May is Older Americans Month, and this year’s theme is Communities of Strength. But what makes a community strong?
“It starts with connection,” says Ellin Ostler, a resident at Vista del Monte in Santa Barbara. “I believe that connecting with people, even during COVID, is extremely important,” Ellin says. “I met with several people each day, even if it was over the phone or through Zoom.”
As many of us learned this past year, connections do not have to be face-to-face to be meaningful. Well Connected, a Community Services program that offers phone and online activities such as group conversations, games, and education, has proven to be highly effective at building community. “The Well Connected community offers a sense of connection and belonging through volunteers who are committed, reliable and friendly,” says Jill Melchior, a Well Connected participant from California. “This has really made a difference in the lives of many, especially, during the pandemic when so many of us felt isolated.”
For those who decide to move to a physical community the sense of connection begins on day one. “We have residents who go far out of their way to welcome and integrate new residents,” says Joyce B. Friedman of San Francisco Towers. Retired kindergarten teacher Pat Ganje who lives at Villa Gardens in Pasadena says, “Because we have so many educators here from college down to early grades, those experiences have built much of our culture. We are used to welcoming people and being involved. So when someone new moves in, we find ways to get them involved, too.”
Adele Pickar found that same sense of hospitality when she moved to Spring Lake Village in Santa Rosa. “I noticed immediately the friendliness of the residents and staff,” she says. “Everyone smiled and said hello. It was a heartwarming welcome for me into this community. A culture of friendliness; nothing could be better in my book of beginnings.”
Adele explains that a strong community needs to be built on trust and mutual respect. “Many times, people wait for an opening to know you better and then begin to build a relationship of trust,” she says. “I believe these personal attributes make our community a very strong one. I also believe that these traits contribute to resilience, which we surely need and enjoy as we age.”
Welcoming new residents is just the first step. “At Spring Lake Village, the variety of ways to get to know each other and find common interests and new stimuli is terrific,” says resident Susan Drake. Beyond finding common interests, residents support one another. Susan recalled that when one resident had a serious health issue, an email list was set up to convey messages from her son about her progress to 37 of the woman’s friends.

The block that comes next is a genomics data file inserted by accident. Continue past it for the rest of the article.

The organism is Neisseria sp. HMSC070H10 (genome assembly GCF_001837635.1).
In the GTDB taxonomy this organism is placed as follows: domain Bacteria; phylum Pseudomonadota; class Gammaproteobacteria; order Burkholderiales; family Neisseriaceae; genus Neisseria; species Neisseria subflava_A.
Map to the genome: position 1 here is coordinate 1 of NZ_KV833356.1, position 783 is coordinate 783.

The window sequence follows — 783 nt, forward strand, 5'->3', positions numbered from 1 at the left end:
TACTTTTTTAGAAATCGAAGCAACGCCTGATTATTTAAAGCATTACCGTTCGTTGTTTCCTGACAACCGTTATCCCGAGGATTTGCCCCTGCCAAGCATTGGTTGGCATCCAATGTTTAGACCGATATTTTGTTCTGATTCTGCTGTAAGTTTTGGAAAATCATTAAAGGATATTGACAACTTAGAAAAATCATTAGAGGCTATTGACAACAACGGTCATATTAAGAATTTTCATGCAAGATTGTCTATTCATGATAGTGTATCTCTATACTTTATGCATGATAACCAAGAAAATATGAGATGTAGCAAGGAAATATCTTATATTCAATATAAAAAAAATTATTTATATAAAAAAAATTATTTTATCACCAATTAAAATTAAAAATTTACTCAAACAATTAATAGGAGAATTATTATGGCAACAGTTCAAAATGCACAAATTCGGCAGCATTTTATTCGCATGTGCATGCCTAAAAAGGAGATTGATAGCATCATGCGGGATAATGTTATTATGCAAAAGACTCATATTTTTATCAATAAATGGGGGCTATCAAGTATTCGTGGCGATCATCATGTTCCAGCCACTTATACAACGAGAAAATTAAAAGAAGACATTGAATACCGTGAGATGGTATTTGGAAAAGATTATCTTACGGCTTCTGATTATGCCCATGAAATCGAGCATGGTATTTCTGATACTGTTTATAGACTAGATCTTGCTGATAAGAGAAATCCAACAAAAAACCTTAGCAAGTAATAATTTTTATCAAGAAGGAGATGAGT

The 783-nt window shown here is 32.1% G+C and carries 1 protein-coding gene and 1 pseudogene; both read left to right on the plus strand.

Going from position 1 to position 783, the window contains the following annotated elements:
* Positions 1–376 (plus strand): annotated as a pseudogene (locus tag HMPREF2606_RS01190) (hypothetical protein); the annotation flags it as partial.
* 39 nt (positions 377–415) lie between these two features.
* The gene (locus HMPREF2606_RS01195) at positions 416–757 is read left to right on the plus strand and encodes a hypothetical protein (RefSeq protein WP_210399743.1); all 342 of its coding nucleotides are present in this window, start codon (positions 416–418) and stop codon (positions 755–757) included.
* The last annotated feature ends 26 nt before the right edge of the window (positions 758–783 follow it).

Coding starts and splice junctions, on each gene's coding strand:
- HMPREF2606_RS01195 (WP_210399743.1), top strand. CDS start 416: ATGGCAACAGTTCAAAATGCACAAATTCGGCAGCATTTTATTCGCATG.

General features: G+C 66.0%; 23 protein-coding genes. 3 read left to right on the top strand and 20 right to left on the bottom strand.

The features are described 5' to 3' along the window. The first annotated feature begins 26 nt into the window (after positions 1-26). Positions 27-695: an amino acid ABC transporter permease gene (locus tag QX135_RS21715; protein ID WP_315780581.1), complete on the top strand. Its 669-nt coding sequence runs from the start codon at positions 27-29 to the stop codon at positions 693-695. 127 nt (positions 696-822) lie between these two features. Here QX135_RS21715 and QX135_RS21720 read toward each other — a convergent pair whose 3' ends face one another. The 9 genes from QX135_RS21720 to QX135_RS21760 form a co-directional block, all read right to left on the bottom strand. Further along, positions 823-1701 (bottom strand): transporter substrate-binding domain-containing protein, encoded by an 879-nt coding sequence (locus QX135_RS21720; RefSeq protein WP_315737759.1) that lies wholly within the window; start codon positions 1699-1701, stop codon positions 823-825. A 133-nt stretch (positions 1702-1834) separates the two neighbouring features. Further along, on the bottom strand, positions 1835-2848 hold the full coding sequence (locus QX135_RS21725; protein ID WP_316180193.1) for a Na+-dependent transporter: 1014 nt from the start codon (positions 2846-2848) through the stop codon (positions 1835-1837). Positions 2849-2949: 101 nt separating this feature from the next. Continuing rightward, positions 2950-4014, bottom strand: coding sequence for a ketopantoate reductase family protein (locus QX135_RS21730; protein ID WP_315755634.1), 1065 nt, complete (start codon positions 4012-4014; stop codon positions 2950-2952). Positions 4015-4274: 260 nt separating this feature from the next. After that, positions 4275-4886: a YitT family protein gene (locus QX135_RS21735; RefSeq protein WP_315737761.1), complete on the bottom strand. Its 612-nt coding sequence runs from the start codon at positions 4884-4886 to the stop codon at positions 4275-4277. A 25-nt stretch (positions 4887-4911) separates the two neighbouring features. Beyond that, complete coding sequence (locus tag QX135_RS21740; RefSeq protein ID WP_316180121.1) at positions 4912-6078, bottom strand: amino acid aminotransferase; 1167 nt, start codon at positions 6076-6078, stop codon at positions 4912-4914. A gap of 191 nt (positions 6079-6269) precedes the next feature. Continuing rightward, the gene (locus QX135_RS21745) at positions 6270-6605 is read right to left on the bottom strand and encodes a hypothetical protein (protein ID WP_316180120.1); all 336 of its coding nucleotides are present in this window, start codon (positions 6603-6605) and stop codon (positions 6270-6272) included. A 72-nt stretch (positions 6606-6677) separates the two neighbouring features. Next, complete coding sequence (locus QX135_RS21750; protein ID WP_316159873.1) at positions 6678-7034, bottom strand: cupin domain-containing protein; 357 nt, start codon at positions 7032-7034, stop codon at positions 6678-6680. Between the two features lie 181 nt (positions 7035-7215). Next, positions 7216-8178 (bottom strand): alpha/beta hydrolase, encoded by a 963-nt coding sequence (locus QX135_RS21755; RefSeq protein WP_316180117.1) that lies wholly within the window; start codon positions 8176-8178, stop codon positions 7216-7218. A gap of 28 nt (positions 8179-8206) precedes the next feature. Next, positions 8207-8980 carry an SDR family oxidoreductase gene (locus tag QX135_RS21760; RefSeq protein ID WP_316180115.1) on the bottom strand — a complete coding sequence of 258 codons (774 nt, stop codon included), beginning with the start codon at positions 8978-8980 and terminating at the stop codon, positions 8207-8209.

Communities of strength find ways to help people through life’s changes as well. In 2014, members of the resident-led Spring Lake Village Wellness Committee began The Transitions Program in an effort to address the emotional, social and spiritual needs of residents. “Life experiences such as moving to our community, changes in our physical abilities, loss of partners, family members and friends, crisis events such as fire and attendant evacuation, have been addressed through the Transitions Program,” says program leader Janet Gelfman. “In providing an opportunity for residents to listen to, and to share their life experiences in honest conversation, Transitions makes our community stronger and more resilient to the effects of aging.”
Communities of strength also reach out beyond themselves to help others. Ellin shared how Vista del Monte hosted a “Turkey Trot” at Thanksgiving and “Bunny Hop” during Easter time. “We walked and we contributed to the food bank,” Ellin says. “On the Bunny Hop, we raised $3,725. I think the creativity and the willingness of our residents to get involved is really one of the strengths of our community.”
Spring Lake Village also extends its mission beyond its physical walls with a very active Community Outreach Committee, which has raised money for a wide range of local agencies. Members of the Community Outreach Committee explained how, along with Habitat for Humanity, the committee built a playhouse for a little girl whose family lost their home in one of the California fires of 2017.
For Pat Ganje, Camp Villa, a summer camp for local children organized by Villa Gardens residents and hosted at their community was a great way to engage both residents and neighborhood kids. “All my fellow residents wanted to volunteer, so our challenge was unusual. We had more volunteers than jobs!”
“The best part of the experience was the mutual benefit,” Pat says. “We received as much, or more than, we gave.”
“Community that is created here, is genuine,” says Frank Marini, a resident of Fredericka Manor in Chula Vista. “The residents are very important, but it’s never been clearer to me than this past year that the staff here are a big part of this community.”
At San Francisco Towers, “We are blessed with an outstanding staff, who are helpful, kind, and supportive,” Joyce says. Susan from Spring Lake Village adds, “Staff goes the extra mile to make residents feel safe. Words aren’t enough to convey this appreciation.”
“Our strength has been expressed throughout the COVID isolation with residents finding ways to bolster one another’s spirits and to appreciate the incredible efforts of our management and employees to provide a safe and nourishing time,” says Janet of Spring Lake Village. “As we ‘open up’, we will once again be able to join together to share our stories, gaining strength and healing from one another.”